WASHINGTON ? Democrats have locked in the votes to block Supreme Court nominee Neil Gorsuch, meaning Republicans will have to take the extreme step of blowing up Senate rules to confirm him.

Democratic lawmakers have been vowing for weeks to deny a vote to President Donald Trump?s court pick, and have been inching closer to the 41 members they need to filibuster him. They hit the magic number on Monday when Sen. Chris Coons (D-Del.) announced he will join the blockade.

?I will be voting against cloture,? Coons said, using technical terms to mean he will join the Democratic filibuster, ?unless we are able, as a body, to finally sit down and find a way to … ensure the process to fill the next vacancy on the court is not a narrowly partisan process.?

The news means Republicans have a choice: cave to Democrats? demands that Trump put forward a different nominee (highly unlikely) or unilaterally change the rules so they can confirm Gorsuch without Democrats (likely). It currently takes 60 votes to advance a Supreme Court nominee. Republicans appear ready to use a procedural maneuver to lower that threshold to 51 votes.

Nobody really likes the idea of changing that rule. There?s currently a filibuster rule in place for advancing Supreme Court nominees and for passing bills (Democrats got rid of the rule for lower court nominees in 2013).

If Republicans eliminate the 60-vote requirement for Gorsuch, some fear it?s only a matter of time until senators do away with the filibuster rule altogether. That would make the Senate function a lot more like the House, where simple majority rules, and erode the institution of the Senate, which prides itself on requiring consensus to get things done.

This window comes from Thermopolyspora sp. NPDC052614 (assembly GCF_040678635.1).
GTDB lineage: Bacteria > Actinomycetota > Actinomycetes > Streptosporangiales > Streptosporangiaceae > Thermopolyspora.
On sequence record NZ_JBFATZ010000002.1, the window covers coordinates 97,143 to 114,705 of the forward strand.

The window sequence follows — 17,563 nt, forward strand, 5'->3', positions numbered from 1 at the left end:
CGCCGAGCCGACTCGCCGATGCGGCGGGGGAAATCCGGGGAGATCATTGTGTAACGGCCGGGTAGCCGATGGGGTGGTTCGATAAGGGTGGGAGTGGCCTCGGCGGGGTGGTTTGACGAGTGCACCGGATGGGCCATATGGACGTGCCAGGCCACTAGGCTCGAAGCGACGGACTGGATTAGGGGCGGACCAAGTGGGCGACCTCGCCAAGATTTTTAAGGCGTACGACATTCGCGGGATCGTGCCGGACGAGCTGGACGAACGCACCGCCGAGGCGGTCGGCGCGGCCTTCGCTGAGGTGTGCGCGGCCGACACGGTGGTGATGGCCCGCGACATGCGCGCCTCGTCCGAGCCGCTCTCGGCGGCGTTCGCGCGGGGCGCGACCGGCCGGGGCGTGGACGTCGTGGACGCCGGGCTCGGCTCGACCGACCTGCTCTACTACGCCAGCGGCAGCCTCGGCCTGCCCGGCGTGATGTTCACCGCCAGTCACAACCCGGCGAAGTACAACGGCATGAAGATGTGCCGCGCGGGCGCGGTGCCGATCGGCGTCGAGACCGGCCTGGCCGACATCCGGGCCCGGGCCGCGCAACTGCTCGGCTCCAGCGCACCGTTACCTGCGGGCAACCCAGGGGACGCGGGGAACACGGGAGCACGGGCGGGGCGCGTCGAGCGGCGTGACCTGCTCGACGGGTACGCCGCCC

?It makes me very sad,? Sen. John McCain (R-Ariz.) said last week.

Partisan tensions are high. Democrats are still mad at Republicans for the way they treated President Barack Obama?s Supreme Court nominee, Merrick Garland. The GOP spent all last year refusing to even give Garland a hearing, and held over the vacant Supreme Court seat for Trump to fill with Gorsuch.

Democrats are also under intense pressure from their base to stop Gorsuch. Republicans, meanwhile, are angry that Democrats are forcing them to decide between confirming Gorsuch and gutting Senate rules they actually like. 

Gorsuch appears on track for his procedural vote, the ?cloture? vote that Democrats plan to filibuster, on Thursday. 

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